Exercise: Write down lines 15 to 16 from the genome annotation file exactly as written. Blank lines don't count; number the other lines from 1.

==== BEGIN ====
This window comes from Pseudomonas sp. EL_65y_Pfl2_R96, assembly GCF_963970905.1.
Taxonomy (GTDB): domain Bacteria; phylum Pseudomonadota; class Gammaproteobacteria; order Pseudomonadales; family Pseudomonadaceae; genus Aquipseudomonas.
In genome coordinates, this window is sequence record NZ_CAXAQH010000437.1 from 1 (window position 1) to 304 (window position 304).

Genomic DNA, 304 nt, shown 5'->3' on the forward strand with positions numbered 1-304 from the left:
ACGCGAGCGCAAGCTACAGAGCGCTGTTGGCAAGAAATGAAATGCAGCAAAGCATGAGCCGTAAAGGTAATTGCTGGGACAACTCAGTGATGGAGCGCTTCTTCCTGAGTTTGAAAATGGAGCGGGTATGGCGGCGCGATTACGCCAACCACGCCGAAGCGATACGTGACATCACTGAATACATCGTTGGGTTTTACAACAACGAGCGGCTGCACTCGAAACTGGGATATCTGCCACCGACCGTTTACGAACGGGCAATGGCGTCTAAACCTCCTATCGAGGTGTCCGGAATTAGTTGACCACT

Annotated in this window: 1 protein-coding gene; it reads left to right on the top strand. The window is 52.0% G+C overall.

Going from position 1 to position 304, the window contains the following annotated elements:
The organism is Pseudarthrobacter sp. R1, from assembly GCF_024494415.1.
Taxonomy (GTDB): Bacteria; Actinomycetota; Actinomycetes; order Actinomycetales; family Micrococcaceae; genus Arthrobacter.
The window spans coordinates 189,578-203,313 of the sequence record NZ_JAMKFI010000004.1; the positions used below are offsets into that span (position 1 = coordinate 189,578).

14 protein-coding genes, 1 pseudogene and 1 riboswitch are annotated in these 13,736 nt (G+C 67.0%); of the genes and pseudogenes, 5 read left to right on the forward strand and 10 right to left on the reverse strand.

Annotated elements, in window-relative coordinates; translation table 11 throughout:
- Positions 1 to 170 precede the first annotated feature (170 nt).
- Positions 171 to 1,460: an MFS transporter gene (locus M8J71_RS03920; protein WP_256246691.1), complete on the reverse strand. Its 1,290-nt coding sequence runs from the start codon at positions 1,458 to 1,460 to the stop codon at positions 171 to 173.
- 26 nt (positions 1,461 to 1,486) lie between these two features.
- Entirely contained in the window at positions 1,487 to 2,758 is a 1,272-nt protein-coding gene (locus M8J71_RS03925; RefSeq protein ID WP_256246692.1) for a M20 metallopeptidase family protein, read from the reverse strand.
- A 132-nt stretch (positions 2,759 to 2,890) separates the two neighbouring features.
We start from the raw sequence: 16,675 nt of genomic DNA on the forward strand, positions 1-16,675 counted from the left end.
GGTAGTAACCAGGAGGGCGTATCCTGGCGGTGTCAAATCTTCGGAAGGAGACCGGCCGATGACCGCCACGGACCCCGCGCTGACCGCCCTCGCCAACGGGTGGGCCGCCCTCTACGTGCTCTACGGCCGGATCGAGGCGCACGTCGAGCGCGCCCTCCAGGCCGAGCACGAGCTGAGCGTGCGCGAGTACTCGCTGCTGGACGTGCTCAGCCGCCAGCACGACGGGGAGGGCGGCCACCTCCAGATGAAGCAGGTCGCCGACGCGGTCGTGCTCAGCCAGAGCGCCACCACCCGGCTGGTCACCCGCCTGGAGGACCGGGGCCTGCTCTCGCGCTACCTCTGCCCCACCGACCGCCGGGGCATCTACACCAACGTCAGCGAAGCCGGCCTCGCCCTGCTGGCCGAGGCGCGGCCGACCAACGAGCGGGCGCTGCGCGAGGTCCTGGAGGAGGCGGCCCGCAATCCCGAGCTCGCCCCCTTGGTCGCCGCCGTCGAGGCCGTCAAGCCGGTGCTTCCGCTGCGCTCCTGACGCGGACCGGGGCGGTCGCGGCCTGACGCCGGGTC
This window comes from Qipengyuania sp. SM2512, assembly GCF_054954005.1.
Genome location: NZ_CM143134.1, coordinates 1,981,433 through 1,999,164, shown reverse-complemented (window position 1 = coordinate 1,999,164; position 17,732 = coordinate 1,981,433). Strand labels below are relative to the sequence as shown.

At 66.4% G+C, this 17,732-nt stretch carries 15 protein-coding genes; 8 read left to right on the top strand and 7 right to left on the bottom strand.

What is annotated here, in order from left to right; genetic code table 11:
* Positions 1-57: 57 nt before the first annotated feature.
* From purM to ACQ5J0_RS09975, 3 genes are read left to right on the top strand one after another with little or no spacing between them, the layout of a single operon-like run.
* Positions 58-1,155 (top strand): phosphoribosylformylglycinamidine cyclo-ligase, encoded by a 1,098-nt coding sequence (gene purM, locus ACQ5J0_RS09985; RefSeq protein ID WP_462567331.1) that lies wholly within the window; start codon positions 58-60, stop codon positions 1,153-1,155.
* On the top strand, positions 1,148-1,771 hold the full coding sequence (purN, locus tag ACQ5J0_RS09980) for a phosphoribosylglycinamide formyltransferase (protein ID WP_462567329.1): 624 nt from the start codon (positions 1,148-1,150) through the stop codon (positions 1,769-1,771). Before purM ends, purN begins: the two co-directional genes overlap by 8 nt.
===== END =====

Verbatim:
- 26 nt (positions 1,461 to 1,486) lie between these two features.
- Entirely contained in the window at positions 1,487 to 2,758 is a 1,272-nt protein-coding gene (locus M8J71_RS03925; RefSeq protein ID WP_256246692.1) for a M20 metallopeptidase family protein, read from the reverse strand.